As a child, cauliflower was not a welcome guest on my dinner plate. The brown butter sauce my mom drizzled overtop was the single redeeming factor.
Fortunately, cauliflower has come a long way from the mushy stovetop rendition many of us remember, proving itself to be as adaptable as it is healthy. Contemporary recipes have offered unique twists on favorite comfort foods such as mashed potatoes and pizza crust, all with the help of this versatile veggie.
We’ve all heard the directive, reinforced by many popular diets, not to eat white foods like pasta, white bread, and sugar. But this cream-colored cruciferous vegetable packs a nutritional punch. Loaded with potassium, vitamin C, and fiber, cauliflower also contains sulfur compounds that have been associated with a lower risk of some cancers. It happens to be low in calories and carbs, too.
Several years ago, my friend, Justine, from Full Belly Sisters, sent me the following recipe with a note saying that she thought my family and the readers of The Fountain Avenue Kitchen would love it. She suggested getting over its “weirdness” and giving it a try. Knowing Justine’s knack for creating recipes that are as satisfying and delicious as they are healthy, I tried it right away.
The brilliance of this fried rice dish is that half of the rice is replaced with cauliflower, thereby reducing the carb count while adding a variety of nutrients. Yet the method of preparation makes it look—and taste—a lot like rice.
When I first prepared this dinner for my family, I didn’t mention the unconventional component. My intent was not to be sneaky; I just wanted unbiased feedback. They cleaned their plates, requested seconds, and my younger son actually asked for leftovers the following night.
I’ve since used this recipe for several food demonstrations and it is consistently met with glowing reviews. More recently, my three-year-old niece tested it and proclaimed it “very yummy.”
Yields 4-6 main dish servings, more if serving as an hors d'oeuvre.
- 2 tablespoons olive oil
- 2 tablespoons coconut oil (if not available, use all olive oil)
- 7 scallions, chopped (keep white/light green ends separate from dark green tops)
- 5 cloves of garlic, minced
- 1 head cauliflower
- 3 cups cooked brown rice, *cold* (from 1 cup uncooked)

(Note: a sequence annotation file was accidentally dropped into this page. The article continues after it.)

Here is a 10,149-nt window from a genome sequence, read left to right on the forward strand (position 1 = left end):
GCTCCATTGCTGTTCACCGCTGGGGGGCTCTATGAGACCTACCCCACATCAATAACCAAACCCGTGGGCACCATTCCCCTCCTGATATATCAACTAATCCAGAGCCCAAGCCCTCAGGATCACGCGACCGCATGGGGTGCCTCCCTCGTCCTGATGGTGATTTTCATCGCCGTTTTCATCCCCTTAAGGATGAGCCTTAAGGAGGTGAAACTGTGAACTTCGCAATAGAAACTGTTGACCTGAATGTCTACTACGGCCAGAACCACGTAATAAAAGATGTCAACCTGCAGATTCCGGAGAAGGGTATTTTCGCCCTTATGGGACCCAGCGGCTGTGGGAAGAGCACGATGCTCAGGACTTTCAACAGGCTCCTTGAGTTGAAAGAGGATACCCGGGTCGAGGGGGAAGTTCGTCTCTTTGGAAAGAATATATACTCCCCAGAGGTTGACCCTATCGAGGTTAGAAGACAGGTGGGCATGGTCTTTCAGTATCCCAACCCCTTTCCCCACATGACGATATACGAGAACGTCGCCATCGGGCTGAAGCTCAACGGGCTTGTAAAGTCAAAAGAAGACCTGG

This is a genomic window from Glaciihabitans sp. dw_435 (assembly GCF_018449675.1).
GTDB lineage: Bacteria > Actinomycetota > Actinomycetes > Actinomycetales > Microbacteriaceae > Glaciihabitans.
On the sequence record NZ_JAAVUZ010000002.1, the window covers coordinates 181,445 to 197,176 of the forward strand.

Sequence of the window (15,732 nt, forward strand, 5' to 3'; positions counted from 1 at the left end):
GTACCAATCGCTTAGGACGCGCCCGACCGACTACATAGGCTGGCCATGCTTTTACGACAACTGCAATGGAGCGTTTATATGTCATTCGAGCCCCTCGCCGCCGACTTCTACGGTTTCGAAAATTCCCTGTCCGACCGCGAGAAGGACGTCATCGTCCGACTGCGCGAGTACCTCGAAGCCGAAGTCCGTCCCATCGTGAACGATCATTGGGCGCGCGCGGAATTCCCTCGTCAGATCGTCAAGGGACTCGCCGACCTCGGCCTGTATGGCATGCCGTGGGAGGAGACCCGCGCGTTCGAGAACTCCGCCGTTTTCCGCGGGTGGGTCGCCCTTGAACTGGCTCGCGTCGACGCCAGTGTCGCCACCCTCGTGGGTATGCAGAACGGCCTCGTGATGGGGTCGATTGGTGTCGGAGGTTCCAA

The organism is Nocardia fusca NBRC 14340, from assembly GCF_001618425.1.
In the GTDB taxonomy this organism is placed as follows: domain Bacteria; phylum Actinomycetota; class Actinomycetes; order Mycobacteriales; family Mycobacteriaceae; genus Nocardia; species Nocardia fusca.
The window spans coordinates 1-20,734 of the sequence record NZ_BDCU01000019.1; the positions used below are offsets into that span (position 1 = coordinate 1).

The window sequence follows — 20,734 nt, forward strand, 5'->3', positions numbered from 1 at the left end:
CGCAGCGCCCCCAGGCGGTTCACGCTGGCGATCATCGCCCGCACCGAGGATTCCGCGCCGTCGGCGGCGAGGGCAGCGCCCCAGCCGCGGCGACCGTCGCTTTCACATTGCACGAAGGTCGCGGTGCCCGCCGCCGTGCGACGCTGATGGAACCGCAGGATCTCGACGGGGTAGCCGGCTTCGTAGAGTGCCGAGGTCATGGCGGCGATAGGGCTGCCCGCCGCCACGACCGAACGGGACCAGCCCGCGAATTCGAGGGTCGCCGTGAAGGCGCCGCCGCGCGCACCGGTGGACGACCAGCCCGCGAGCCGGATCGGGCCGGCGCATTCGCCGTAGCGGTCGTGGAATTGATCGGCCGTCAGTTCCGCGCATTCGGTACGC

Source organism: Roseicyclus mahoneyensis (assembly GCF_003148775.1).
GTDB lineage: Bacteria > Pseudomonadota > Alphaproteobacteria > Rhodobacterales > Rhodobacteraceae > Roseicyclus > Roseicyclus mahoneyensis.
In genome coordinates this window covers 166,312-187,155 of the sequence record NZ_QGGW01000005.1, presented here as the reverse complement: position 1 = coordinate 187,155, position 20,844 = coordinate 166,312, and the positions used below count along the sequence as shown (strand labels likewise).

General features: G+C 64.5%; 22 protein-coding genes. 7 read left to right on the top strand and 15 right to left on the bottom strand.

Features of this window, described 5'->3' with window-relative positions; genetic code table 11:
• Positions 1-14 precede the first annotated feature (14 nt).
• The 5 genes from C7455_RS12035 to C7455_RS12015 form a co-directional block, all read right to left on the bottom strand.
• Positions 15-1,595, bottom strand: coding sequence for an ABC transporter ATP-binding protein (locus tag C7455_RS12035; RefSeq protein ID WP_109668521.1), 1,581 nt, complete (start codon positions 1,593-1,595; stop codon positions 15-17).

- 2 cups cooked broccoli, chopped small (see tip)
- 1 cup frozen peas, thawed
- 3 tablespoons soy sauce
- 2 teaspoons toasted sesame oil
- 2 hard-boiled eggs, minced (see notes)
Remove the cauliflower’s tough stem and roughly chop the florets. Using a food processor, pulse the cauliflower florets until they resemble rice or couscous. You should end up with about four cups of “cauliflower rice.”
Heat the olive oil in a large (12- to 14-inch diameter) skillet over medium heat. If available, a cast iron pan works well. Add the garlic and the white and light green scallion pieces. Sauté for one minute or until fragrant.
Add the cauliflower to the skillet. Stir to coat with the oil, and then spread in an even layer and let sit; you want it to brown slightly to bring out the sweetness. After a couple of minutes, stir and spread out again.
Add the cold rice and the coconut oil (or more olive oil). Raise the heat to medium-high. Toss everything together and, again, spread the mixture over the pan and gently press down. Let it sit for about two minutes so the rice toasts and gets a little crispy. Add the peas and broccoli and stir again. Drizzle the soy sauce and toasted sesame oil over the rice. Cook for another minute or so and turn off the heat. Add the chopped scallion tops and minced eggs. Toss and serve immediately. Leftovers are delicious, gently reheated, for lunch or dinner over the next several days.
- One of the ways I adapted the original recipe was by using hard-boiled eggs, which can easily be prepared in advance, in place of the stir-fried egg typical of fried rice. As an option, you may scramble two eggs, remove to a plate and roughly chop. Then simply wipe out the pan and proceed with the recipe, stirring in the eggs at the end.
Pressing down on the cauliflower and letting it cook, undisturbed, allows is to brown a bit and develop great flavor.